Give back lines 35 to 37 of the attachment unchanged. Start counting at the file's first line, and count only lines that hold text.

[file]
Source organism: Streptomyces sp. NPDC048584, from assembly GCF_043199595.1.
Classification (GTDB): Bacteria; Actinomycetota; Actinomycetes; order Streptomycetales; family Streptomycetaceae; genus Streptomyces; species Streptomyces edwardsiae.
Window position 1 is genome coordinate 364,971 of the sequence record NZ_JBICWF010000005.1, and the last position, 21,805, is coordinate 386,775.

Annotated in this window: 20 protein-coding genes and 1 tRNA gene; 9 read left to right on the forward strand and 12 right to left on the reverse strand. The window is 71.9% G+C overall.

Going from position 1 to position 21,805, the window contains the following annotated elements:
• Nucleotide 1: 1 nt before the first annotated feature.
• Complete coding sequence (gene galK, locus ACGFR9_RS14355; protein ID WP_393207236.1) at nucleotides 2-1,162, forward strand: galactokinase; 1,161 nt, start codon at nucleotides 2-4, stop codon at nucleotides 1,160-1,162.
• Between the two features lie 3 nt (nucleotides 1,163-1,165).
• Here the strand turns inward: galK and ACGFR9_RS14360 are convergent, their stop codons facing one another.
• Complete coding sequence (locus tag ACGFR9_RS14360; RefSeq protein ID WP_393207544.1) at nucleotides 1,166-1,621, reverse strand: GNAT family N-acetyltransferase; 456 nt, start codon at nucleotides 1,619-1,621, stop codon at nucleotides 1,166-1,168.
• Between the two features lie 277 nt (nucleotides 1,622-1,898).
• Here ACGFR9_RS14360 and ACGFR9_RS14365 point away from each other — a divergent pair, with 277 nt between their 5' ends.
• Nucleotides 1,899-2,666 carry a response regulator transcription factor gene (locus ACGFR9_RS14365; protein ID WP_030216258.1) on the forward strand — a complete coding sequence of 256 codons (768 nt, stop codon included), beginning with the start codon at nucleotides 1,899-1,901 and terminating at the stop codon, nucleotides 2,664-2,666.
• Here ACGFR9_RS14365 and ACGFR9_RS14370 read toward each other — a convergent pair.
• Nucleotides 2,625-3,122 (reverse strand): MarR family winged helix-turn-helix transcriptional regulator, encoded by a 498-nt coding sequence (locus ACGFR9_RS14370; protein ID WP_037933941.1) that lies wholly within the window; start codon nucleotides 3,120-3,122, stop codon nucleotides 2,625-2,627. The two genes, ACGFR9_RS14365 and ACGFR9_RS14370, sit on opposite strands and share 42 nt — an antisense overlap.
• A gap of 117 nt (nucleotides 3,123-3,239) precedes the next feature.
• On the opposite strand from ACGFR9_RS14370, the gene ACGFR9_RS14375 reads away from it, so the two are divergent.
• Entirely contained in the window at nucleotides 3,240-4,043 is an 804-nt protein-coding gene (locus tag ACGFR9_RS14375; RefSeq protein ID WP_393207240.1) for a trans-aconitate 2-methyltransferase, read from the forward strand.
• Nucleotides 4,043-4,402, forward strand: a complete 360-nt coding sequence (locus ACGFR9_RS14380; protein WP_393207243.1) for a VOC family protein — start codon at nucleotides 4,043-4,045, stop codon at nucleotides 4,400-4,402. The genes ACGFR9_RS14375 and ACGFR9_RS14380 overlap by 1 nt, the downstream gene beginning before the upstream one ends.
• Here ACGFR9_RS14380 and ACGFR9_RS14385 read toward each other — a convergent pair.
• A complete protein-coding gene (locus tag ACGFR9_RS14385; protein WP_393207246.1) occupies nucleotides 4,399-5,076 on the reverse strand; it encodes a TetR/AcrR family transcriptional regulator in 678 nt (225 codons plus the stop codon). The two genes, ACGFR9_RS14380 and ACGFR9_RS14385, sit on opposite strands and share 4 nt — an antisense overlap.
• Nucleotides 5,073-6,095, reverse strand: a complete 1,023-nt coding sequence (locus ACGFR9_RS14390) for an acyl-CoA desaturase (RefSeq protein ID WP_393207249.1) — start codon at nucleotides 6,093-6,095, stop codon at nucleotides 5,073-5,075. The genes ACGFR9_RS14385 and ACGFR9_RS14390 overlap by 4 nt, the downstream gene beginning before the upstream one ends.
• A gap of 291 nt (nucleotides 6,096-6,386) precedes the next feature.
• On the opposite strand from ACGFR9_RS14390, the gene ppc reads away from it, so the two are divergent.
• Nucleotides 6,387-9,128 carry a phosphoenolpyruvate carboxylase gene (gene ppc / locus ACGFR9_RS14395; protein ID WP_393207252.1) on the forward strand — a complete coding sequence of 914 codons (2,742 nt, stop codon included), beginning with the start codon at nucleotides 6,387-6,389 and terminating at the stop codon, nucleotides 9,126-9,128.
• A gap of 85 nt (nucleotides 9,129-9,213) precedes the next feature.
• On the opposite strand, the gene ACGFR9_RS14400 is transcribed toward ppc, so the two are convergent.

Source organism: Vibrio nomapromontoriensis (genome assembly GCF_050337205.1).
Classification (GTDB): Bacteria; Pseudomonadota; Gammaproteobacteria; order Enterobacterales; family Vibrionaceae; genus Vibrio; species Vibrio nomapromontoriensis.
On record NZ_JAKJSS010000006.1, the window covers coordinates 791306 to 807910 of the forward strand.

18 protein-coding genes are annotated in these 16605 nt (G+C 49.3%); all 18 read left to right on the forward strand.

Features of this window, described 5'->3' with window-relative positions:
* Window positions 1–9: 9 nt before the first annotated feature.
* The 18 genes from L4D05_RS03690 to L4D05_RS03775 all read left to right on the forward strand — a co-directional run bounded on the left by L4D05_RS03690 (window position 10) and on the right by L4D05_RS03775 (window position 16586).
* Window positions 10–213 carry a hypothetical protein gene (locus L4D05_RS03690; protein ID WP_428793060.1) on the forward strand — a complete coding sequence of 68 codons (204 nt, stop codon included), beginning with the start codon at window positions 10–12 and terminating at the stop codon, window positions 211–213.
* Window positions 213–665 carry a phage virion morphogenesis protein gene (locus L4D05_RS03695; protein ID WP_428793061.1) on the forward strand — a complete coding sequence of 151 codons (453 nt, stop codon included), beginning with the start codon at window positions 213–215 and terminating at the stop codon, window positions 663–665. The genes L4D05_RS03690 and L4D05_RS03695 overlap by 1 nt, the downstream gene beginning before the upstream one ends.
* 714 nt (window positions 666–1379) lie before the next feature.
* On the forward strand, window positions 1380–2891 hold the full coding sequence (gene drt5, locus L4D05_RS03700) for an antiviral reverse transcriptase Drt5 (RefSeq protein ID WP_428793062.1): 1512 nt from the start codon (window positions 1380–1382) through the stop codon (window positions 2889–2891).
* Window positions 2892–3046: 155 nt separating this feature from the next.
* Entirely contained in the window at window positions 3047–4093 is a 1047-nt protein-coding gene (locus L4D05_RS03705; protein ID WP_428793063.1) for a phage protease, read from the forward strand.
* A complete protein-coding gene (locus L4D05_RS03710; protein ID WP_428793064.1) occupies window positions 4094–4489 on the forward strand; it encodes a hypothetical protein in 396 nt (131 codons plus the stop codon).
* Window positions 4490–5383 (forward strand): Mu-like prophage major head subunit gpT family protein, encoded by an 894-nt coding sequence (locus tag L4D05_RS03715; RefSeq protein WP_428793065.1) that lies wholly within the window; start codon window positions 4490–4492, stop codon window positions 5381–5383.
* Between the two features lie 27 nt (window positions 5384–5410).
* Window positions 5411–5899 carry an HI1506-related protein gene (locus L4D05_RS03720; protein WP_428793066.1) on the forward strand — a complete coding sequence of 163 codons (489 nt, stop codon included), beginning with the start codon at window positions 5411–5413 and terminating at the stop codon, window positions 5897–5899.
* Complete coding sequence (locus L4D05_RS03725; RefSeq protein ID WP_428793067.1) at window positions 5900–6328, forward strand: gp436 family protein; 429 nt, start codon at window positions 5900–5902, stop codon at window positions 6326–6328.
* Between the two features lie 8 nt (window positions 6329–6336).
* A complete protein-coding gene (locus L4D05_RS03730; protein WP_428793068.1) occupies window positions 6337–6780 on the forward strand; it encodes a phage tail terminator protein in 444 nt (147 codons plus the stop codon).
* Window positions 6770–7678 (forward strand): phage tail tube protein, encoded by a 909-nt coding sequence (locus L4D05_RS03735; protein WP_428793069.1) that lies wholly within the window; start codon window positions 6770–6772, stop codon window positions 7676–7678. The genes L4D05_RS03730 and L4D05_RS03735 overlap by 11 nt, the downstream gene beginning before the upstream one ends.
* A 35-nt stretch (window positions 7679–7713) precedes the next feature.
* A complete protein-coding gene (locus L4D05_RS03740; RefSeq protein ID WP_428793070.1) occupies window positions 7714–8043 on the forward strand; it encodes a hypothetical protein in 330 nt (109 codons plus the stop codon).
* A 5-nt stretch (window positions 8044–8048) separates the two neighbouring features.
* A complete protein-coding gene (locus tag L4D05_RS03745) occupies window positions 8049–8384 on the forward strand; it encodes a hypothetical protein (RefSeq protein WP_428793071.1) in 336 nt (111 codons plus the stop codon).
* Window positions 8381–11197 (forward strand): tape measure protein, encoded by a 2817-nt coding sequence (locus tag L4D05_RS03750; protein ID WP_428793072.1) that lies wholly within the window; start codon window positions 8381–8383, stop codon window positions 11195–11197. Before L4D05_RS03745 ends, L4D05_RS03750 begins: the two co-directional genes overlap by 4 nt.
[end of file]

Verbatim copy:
* Window positions 10–213 carry a hypothetical protein gene (locus L4D05_RS03690; protein ID WP_428793060.1) on the forward strand — a complete coding sequence of 68 codons (204 nt, stop codon included), beginning with the start codon at window positions 10–12 and terminating at the stop codon, window positions 211–213.
* Window positions 213–665 carry a phage virion morphogenesis protein gene (locus L4D05_RS03695; protein ID WP_428793061.1) on the forward strand — a complete coding sequence of 151 codons (453 nt, stop codon included), beginning with the start codon at window positions 213–215 and terminating at the stop codon, window positions 663–665. The genes L4D05_RS03690 and L4D05_RS03695 overlap by 1 nt, the downstream gene beginning before the upstream one ends.
* 714 nt (window positions 666–1379) lie before the next feature.